The Burden of Court Debt on Washingtonians


On average, courts of limited jurisdiction in Washington assessed $695 per case, and Superior Courts assessed $1,302 in FY16 – FY17.

The majority of Washingtonians assessed legal financial obligations (LFOs) meet state indigency standards, and their low payment rates suggest their debts are uncollectible. In Washington, the inability to pay criminal justice debts can lead to the issuance of a warrant for arrest, jail time, the accrual of a 12 percent interest rate, and additional fees if the debt is transferred to a collection agency. This research brief sampled over 50,000 unique dockets where fines, fees, or other LFOs were imposed during FY 2016 and 2017 and used LFO data from courts of limited jurisdictions and superior courts in Washington to explore assessment and payment patterns. Researchers found few people fully satisfy their LFO debt within four years.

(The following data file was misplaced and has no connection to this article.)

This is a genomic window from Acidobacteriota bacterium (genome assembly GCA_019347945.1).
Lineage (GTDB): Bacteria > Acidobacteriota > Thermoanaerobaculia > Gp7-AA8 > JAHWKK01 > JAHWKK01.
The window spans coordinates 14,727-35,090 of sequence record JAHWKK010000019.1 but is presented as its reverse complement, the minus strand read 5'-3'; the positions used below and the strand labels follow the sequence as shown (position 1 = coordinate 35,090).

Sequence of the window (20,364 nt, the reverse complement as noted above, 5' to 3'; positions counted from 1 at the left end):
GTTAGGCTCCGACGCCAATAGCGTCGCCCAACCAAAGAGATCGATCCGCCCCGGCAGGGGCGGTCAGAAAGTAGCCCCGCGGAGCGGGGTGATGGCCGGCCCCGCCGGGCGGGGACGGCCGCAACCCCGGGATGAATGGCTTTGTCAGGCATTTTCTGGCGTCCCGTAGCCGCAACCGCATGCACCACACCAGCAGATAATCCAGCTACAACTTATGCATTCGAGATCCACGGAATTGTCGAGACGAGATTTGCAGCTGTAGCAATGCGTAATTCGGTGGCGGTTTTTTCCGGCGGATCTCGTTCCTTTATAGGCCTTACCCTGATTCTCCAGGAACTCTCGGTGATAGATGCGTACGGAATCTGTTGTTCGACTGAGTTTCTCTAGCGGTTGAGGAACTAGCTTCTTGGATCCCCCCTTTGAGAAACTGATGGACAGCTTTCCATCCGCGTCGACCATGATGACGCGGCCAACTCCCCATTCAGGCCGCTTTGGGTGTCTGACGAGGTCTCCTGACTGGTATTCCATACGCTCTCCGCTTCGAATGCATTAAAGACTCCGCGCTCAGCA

You can read the full text here.  

Key Findings:

  • 78 percent of people with LFO debt meet Washington’s indigency standard.
  • Only 44 percent of LFOs on misdemeanor cases and 8 percent on felony cases are paid.
  • Courts impose a $100 DNA collection fee and a mandatory victim penalty assessment– $250 for misdemeanors and $500 for felony convictions.
  • In all courts, 4 percent of people pay LFOs in full the day it’s assessed,  and only 20 percent make the full payment by the end of year two.


  • Abolish all fees assigned at conviction.
  • Restructure fines and restitution orders to account for ability to pay.
  • Identify equitable sources for funding the legal system.
Maria Rafael
Vera Institute of Justice